This week wasn’t a very busy one for mental health in the media and on the red carpet, but the things that did make it into my bookmarks are definitely worth checking out.
Related to movies, The Nathaniel Anthony Ayers Foundation, launched by Nathaniel Anthony Ayers (subject of The Soloist) and his sister, Jennifer Ayers-Moore, received a grant from the California Endowment this week to help support the Foundation’s mission of keeping up public awareness of mental illness and the benefits of creativity in treatments. The press release suggests the Foundation just launched, but the Foundation’s Web site claims it launched back during the spring of 2008. Either way, it’s a good cause.
In celebrity news, the special screening of “No Kidding, Me Too!,” Joe Pantoliano’s documentary about mental illness, took place in Boston last night, and one Celebrity Psychings reader who attended says it was “amazing and inspiring.” Pants talked with FOX25′s Gene Lavanchy yesterday about the documentary.
Television shows are raising some questions across the board. Musing on Showtime’s new United States of Tara, Newsweek‘s Dina Fine Maron asks whether or not Hollywood can get the portrayal of mental illness “right” (http://www.newsweek.com/id/181690). On the flip side, Jerilyn Dufresne over at the Chicago Mental Health Examiner kind of seems to like what television characters are doing with mental health awareness.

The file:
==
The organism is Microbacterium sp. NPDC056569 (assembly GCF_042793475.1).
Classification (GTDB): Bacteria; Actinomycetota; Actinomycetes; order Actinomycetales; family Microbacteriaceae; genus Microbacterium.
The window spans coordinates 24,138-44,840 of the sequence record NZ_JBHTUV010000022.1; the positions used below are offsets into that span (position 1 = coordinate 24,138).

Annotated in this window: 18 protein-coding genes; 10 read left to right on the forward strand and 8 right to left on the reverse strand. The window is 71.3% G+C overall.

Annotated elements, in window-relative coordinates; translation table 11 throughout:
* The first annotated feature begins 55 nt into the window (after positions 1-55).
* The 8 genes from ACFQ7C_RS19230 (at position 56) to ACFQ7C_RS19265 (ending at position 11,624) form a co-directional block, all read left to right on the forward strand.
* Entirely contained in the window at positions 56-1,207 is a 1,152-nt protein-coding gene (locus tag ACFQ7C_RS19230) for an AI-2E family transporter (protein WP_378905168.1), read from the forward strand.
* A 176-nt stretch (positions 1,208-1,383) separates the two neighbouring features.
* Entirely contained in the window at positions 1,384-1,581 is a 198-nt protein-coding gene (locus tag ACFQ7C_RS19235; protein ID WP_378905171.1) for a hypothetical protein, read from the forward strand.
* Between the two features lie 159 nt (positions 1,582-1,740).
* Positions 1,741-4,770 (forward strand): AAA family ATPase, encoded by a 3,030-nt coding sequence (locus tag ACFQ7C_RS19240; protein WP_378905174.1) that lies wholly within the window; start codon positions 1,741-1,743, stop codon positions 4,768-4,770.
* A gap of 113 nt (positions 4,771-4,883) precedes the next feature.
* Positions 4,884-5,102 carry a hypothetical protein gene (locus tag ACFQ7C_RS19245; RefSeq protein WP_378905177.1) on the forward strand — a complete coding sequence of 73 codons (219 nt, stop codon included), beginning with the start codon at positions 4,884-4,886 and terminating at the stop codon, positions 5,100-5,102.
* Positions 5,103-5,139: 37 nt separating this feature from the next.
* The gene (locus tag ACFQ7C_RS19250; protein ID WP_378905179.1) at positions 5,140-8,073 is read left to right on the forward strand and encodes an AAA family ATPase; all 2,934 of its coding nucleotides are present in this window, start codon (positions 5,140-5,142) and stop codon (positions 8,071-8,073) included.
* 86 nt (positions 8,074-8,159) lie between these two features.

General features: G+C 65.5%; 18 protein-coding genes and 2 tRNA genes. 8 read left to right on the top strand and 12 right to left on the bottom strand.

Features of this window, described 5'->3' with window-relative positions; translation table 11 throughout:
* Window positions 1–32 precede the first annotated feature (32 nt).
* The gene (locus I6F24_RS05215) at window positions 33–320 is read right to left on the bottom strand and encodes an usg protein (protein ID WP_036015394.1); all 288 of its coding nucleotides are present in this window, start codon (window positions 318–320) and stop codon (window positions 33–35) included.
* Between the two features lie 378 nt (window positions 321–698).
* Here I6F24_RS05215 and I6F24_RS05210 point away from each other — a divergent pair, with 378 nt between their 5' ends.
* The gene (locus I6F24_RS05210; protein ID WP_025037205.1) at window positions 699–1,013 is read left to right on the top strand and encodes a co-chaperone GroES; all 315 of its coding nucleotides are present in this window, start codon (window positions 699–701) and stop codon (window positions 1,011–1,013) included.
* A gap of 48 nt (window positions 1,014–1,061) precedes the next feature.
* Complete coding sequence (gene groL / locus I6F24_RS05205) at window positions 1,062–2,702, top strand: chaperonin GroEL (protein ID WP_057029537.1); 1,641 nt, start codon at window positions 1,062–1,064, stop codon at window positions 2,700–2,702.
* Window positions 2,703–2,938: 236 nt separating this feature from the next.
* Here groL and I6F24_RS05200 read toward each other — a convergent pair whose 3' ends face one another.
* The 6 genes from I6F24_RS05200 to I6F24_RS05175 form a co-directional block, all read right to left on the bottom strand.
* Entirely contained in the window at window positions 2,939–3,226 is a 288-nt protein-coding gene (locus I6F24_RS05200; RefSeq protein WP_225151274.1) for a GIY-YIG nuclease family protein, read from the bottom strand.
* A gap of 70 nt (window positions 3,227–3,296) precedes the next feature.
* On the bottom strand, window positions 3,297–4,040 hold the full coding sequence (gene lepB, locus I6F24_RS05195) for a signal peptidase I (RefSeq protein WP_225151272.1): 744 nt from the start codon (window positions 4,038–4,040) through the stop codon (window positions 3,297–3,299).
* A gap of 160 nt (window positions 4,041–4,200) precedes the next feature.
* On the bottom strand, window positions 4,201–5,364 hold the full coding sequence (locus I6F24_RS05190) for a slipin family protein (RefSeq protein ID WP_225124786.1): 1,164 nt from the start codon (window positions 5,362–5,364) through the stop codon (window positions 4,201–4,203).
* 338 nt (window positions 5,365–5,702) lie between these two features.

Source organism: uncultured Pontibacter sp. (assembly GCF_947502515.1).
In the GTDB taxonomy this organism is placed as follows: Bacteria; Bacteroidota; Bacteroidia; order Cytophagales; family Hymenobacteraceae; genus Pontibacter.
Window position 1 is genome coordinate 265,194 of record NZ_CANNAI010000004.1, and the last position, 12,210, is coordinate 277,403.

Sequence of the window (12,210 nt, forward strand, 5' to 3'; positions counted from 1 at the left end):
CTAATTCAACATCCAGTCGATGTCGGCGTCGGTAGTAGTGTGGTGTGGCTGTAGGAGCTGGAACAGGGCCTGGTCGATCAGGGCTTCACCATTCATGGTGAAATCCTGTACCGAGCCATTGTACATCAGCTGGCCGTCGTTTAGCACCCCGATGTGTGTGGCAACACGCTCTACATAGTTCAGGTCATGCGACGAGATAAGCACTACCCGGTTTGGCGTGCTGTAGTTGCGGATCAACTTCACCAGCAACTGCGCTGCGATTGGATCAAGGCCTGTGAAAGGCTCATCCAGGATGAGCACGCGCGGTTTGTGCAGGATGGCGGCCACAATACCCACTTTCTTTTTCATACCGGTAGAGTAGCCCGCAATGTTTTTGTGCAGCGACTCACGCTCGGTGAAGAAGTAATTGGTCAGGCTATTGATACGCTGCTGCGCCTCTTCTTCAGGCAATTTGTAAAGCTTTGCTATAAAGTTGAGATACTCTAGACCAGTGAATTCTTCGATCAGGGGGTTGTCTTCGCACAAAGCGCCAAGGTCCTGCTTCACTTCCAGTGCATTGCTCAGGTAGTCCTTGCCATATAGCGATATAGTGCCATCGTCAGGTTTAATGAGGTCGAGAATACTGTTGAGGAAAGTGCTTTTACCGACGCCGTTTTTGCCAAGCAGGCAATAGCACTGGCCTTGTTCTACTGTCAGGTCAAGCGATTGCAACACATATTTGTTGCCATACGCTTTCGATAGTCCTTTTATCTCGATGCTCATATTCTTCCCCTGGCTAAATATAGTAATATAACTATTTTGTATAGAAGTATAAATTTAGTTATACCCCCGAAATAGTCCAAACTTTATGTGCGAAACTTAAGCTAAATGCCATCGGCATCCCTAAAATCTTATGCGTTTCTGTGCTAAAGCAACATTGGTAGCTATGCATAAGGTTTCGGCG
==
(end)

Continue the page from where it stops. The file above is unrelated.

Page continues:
And finally, in theater news, it’s going to be a big week for the Elmira Theatre Company. ETC is launching its production of Caroline Russell-King’s From Here to Insanity on February 5, and director Ken Harkes describes the play as one that “doesn’t dwell on the psychiatry” but shows us “what it’s like to be those people.”
That’s all for this week’s Weekend Psychings. If you run across anything over the coming week you feel worthy for next Saturday’s edition, feel free to send it my way!